All that said, Bob, I do grok and lament what you’re trying to say about the increasingly pathological aversion to risk that is overtaking American society at almost all levels. It sure doesn’t make what people like Elon Musk and Peter Beck are trying to do any easier.

  • Raymond Hietapakka

    How can this thing fly in an atmosphere which is 1% that of Earth’s? Huge props? 14,000 r.p.m.? Secret sauce?

  • Raymond Hietapakka: I don’t know all the engineering details, not being an engineer, but I can tell you that Mars’s gravity, about one third that of Earth’s, helps quite a lot.

  • Milt

    Robert —

    Whether or not you embrace some kind of NASA conspiracy about what kind of atmospheric conditions obtain on Mars, Ms. Erikson’s links do highlight a problem that you have often cited, to wit, how can there be so much evidence of what appear to be surface water phenomena with such a low atmospheric pressure?

    Quoting from the last of her links:

    “This thicker atmosphere would account for ‘wash features’ on the surface plus many of the images we find with blue-grey sky colours. The orange clear sky colours would be the image ‘enhanced’ pictures released by NASA, not the true colour pictures. At present many scientists are having trouble explaining the liquid water related phenomena (http://rt.com/news/water-flowing-mars-nasa-evidence-470/) because water would evaporate rapidly in the officially endorsed low pressure environment.”

    Likewise, there is the case of why — again per the logic of this post — the Martian sky is not black.

    But here is something else to consider. If NASA / JPL did not have a pretty good understanding of the physics of the Martian atmosphere, they would not have been able to accomplish so many successful soft landings on Mars, Perseverance nicely serving as people’s exhibit A in this case. Similarly, we would expect (per bkivey’s links) that Ingenuity will also perform as intended. But could one work backward, knowing the engineering parameters of Ingenuity, to derive an independent figure for the density of Mars’ atmosphere?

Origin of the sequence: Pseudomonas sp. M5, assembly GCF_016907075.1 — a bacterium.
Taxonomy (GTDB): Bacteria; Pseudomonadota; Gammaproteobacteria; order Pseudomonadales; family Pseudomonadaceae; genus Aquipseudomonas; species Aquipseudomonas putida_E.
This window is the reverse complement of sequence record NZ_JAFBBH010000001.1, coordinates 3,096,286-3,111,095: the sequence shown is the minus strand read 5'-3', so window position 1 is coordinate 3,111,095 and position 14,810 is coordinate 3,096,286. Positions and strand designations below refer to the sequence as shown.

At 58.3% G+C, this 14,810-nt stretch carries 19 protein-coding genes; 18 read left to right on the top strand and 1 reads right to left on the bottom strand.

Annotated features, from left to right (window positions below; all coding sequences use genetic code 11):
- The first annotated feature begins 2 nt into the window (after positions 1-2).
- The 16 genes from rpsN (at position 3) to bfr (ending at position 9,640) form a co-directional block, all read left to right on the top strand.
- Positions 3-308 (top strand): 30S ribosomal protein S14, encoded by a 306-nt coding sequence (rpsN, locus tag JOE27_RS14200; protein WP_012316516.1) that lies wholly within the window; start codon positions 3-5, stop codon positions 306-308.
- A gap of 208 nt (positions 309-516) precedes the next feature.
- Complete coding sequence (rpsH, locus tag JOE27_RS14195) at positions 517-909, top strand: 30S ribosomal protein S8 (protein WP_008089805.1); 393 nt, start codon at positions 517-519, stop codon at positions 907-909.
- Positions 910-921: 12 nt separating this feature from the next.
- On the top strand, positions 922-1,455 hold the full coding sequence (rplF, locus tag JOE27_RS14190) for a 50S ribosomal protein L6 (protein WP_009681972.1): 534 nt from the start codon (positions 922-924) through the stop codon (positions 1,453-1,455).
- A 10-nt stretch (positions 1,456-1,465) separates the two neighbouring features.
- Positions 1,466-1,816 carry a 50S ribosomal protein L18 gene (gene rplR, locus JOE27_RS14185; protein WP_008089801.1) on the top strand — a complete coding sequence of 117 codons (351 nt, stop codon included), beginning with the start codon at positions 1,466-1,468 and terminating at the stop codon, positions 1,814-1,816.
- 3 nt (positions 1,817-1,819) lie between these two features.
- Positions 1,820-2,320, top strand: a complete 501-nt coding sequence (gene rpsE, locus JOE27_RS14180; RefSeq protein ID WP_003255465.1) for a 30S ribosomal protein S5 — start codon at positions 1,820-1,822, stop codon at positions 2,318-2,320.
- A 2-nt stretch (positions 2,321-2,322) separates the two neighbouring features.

Conspiracies aside, it seems to me that both of these things are legitimate “puzzles,” and as Robert likes to point out, Mars is a VERY
    strange place.

  • Mike Borgelt

    Couldn’t they wait until the next day, April 12th?
    It has certain traditional historical significance in the space business.

  • Richard M

    How can this thing fly in an atmosphere which is 1% that of Earth’s? Huge props? 14,000 r.p.m.? Secret sauce?

    Lower Martian gravity, very high rpm’s (2800), special blade design for low density air, very low mass (Ingenuity only weighs 4lbs!), and contra-rotating coaxial rotors.

    It worked in the vacuum chambers under Mars -like conditions, but we’ll see if it can do it for real on April 11.

  • concerned

    It probably will work for small drones like Ingenious, but I don’t see it scaling up very well to long range, large payload for Mars usage.

  • Mike Borgelt: I agree, it wouldn’t kill them (I assume) to wait to do the flight on a day with, as you say, “. . . historical significance in the space business”

    That is such a good idea, I emailed NASA at https://mars.nasa.gov/feedback/

    With this message:

    “Can the date of Ingenuity First Flight be moved to 12 April? It has been noted that the date has some significance in space exploration.

    Regards,

    Blair Ivey”

    Not holding my breath, but it would be cool. I’m surprised JPL missed the opportunity.